It happens every year … after all the rush of Christmas, January is suddenly here. It’s a new year, and everything is about to start up again.

There is this brief pause before it all kicks into gear and I am yearning to get away and get perspective, to shut down the busyness and make sense of everything again.

Life has natural rhythms to it, patterns that help us keep track of where we are in time:

  • the sun marks the day and night
  • the moon counts out the months
  • the seasons give the larger rhythms of weather

But modern life and technology can insulate us from these rhythms —

  • artificial light keeps us ‘on’ long after the sun sets
  • do you even know where we are in the lunar month?
  • okay, so you can’t help but notice the seasons – but don’t they go by quickly? I was just getting used to the leaves being a beautiful colour when Christmas showed up. And now it’s New Years.

Stop the train! I need to get off and catch my breath.

I need the time and space to slow down and become more aware of these natural rhythms. In fact, living in sync with them brings perspective and health.

Psalm 90:12 instructs us:

Teach us to number our days,
     that we may gain a heart of wisdom.

Numbering means knowing where we are in a sequence, becoming aware so we can gain perspective. I find the best way to do this is to get away.

The Value of Getting Away

The environment makes a difference in how well I can reflect. Trying to gain a fresh perspective in my regular workspace is not optimal. The same old triggers are there — unfinished to-do lists, same old interruptions, same old papers needing attention tend to generate the same old thinking in me.

So get away … to a nice place:

  • comfortable and warm (so I am not distracted by physical discomforts)
  • a place where I can sleep well (getting rest is important to think well)
  • a place where I can take walks (connecting with nature restores the soul)
  • away from people, so I can enter into silence and solitude (very different than loneliness, essential to listen to God and my heart}

How long?

Three options:

1 Week Model

One of our CREST facilitators takes a week every January. She and her husband book a nice place away for a comfortable retreat to plan their lives for the next year. It is a treat they look forward to every year.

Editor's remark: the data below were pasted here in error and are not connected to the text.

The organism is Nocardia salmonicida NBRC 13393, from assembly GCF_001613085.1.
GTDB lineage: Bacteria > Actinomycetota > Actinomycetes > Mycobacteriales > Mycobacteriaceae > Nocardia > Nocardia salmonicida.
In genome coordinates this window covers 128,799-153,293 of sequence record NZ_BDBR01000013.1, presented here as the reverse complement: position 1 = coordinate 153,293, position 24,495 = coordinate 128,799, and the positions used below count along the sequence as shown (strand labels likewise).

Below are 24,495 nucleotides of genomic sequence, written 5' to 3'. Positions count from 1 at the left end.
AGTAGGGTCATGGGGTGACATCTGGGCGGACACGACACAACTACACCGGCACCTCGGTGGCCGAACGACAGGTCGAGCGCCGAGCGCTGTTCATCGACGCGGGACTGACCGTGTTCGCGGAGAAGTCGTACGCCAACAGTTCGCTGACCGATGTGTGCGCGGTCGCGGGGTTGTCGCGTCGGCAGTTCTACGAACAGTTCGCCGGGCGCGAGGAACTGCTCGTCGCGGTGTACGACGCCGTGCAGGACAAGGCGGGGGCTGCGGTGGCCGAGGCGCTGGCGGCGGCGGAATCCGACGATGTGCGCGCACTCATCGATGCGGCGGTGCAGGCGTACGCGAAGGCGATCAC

They review things like…

Their relationship
Their family life
Their businesses
Their charity
Their health
Their fitness
Their friendships
Their habits

And they make a plan to grow. They don’t want to waste their years.

Their goal is to squeeze every ounce of joy and fulfillment out of the next 12 months.

3 Day Retreat Model

This is the model I’ve typically used, although I’m thinking I’d like to upgrade to the week model sometime. Here’s how I’ve found it works for me:

  • I try to keep my calendar free of major responsibilities after my retreat, or I end up preparing for the next thing.
  • I have found three days most effective if I add another retreat 6 months into the year.

I get to the retreat centre by noon. I feel my ‘engines’ slowing down as I drive for a couple of hours, looking forward to time away. The afternoon often includes a nap – I often come tired, and refreshment is an important element of the retreat.

The next day is my most productive day. I’m rested, and psychologically I know I am here all day. Focused thinking, praying, journaling and walking make for a good day. Things come clear here like nowhere else.

Then overnight again. The next morning I am winding things up, aware that I have to return to the ‘real world.’ I leave after lunch. As I drive home, I am prayerful and thankful for the clarity that has come for my next steps.

At Least A Day

Another CREST facilitator takes a day a month. That way he keeps ‘caught up’ on shorter intervals, and can make course adjustments as he goes along. If you don’t take a longer annual retreat, then you need more during the year.

What to bring
An important book, pertinent to major matters on your mind


So what do you do on a retreat like this?

That’s what I will cover in upcoming blogs. Stay tuned!

Question: What have you found helpful about taking a personal retreat?
Let me know in the comment area below!

Your comment here might be just what someone needs to hear …